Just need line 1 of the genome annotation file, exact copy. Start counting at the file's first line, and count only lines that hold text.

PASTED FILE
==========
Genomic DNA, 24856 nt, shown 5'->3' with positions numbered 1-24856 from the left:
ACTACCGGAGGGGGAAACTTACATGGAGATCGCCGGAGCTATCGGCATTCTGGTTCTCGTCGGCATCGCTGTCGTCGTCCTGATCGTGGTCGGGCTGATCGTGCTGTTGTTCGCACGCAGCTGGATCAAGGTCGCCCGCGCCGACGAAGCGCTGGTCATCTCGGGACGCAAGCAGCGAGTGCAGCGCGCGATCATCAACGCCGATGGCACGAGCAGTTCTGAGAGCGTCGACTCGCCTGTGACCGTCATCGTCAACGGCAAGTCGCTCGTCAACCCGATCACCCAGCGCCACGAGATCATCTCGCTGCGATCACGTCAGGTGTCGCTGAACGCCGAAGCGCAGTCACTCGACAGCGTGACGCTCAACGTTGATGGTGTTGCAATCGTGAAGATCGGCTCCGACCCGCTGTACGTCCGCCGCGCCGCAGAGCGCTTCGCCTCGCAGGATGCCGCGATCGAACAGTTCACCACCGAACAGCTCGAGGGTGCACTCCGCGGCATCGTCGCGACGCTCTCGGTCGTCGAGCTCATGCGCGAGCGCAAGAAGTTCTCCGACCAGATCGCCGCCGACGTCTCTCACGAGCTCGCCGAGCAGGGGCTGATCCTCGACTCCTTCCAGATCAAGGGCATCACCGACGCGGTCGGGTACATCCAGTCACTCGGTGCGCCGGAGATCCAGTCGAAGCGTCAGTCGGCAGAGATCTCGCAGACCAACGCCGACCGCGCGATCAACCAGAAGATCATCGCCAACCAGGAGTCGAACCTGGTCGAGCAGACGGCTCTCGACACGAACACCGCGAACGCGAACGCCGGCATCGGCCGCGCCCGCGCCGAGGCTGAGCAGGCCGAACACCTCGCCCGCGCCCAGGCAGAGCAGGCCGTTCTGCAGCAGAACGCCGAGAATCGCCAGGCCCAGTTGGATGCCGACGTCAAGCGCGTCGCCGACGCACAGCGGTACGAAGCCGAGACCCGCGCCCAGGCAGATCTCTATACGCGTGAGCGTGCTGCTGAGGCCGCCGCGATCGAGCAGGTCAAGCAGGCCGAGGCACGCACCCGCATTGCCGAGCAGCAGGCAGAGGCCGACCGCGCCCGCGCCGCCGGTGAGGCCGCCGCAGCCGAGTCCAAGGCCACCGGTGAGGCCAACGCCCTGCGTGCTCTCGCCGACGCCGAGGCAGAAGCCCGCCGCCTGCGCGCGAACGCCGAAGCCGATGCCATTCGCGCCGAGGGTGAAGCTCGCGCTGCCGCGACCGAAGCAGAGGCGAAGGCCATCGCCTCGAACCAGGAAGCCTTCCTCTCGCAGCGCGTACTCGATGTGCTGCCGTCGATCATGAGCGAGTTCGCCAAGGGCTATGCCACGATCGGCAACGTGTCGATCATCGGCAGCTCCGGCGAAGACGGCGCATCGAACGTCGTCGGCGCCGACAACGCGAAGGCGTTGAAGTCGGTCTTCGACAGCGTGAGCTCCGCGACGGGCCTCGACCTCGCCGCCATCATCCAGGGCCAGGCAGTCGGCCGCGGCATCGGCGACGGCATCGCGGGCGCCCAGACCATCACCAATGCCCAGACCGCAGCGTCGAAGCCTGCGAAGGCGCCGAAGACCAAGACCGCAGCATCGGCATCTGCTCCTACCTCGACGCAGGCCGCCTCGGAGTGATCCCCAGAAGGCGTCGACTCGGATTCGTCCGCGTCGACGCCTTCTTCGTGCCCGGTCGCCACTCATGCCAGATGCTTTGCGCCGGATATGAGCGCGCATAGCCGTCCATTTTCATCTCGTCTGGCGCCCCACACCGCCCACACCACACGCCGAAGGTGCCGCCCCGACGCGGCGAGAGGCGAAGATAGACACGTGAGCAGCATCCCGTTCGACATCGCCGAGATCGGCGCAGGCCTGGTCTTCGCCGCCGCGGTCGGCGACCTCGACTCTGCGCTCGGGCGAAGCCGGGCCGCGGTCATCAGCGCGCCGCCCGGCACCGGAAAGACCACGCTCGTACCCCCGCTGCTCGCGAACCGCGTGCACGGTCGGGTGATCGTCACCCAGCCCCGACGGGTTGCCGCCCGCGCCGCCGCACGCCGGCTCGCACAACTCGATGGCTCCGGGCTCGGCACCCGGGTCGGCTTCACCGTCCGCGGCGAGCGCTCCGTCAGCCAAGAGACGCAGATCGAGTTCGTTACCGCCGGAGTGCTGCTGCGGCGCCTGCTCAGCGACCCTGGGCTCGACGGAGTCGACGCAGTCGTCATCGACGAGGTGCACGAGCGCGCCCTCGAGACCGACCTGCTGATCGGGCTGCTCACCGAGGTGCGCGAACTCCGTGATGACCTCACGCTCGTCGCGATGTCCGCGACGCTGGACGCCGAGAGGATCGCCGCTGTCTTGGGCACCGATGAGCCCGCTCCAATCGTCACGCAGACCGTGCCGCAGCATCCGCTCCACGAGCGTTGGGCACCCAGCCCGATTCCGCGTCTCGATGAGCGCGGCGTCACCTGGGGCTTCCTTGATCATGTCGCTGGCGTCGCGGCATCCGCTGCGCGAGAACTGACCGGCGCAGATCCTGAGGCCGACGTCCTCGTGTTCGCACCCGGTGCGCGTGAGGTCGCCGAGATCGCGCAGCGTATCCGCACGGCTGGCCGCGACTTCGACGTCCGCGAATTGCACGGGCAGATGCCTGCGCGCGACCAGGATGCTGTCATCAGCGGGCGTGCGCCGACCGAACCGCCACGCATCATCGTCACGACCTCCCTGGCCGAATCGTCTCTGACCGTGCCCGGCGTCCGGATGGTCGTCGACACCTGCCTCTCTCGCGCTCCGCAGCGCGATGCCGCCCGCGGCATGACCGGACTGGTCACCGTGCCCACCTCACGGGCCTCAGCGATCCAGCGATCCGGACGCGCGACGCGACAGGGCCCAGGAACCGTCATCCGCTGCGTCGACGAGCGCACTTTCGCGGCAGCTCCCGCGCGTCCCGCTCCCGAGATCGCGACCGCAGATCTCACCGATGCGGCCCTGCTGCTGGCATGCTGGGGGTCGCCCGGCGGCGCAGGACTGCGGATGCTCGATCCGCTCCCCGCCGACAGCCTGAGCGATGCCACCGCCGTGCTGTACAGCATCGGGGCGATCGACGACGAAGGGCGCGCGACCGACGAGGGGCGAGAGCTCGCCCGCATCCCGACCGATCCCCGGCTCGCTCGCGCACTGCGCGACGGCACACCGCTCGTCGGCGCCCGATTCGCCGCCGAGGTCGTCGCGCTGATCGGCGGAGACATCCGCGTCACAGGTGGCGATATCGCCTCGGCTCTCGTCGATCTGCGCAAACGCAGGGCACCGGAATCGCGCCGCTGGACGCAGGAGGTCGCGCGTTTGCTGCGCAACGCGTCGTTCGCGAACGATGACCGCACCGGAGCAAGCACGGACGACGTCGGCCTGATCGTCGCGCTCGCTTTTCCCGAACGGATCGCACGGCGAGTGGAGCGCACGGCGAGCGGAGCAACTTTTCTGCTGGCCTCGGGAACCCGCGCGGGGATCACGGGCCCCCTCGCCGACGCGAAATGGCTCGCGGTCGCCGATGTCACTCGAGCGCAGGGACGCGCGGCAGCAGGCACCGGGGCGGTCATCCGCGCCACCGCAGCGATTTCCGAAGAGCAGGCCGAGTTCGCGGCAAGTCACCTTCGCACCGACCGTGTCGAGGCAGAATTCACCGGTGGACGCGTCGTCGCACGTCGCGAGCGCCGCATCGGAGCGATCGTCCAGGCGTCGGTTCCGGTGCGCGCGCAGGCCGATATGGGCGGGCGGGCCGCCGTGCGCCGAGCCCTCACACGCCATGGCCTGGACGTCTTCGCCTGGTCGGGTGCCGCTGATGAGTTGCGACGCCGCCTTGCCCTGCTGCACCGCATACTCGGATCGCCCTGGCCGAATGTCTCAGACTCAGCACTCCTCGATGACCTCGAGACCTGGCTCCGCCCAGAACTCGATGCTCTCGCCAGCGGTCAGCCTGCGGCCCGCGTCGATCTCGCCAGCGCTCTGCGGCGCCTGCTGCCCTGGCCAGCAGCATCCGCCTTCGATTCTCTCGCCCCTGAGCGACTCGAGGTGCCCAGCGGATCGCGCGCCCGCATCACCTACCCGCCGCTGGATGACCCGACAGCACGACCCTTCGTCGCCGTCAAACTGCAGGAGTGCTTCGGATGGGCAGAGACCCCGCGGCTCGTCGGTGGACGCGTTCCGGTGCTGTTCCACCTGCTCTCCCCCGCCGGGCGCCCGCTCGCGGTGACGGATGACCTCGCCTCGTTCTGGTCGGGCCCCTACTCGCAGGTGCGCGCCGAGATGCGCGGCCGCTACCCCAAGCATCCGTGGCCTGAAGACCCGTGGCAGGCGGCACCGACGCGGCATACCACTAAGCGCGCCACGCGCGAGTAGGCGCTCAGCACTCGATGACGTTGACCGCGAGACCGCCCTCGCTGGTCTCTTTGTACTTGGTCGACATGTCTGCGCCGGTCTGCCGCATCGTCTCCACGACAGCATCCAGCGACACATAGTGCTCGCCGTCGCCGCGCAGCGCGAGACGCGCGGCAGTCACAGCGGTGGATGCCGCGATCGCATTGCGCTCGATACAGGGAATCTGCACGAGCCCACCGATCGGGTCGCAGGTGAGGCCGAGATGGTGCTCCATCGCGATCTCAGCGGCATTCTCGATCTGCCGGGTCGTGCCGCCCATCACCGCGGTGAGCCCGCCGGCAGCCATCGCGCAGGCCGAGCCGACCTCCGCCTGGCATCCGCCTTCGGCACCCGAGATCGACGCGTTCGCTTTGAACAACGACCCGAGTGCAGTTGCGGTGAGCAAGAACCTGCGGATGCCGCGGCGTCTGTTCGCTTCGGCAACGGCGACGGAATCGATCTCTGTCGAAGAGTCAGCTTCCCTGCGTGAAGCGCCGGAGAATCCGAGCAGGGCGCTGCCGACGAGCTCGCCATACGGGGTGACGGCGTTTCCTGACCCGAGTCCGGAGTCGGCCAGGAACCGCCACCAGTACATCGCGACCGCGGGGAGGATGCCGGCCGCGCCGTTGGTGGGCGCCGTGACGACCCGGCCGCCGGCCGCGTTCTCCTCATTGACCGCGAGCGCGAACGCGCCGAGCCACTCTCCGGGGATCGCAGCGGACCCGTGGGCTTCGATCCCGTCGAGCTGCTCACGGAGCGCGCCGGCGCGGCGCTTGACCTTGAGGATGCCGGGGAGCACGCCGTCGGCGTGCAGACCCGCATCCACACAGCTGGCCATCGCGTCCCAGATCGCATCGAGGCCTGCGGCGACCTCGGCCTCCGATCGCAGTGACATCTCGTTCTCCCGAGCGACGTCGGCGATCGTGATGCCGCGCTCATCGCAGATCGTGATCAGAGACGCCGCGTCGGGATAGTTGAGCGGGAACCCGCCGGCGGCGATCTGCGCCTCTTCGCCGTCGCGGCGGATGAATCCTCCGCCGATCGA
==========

Genomic DNA, 24856 nt, shown 5'->3' with positions numbered 1-24856 from the left: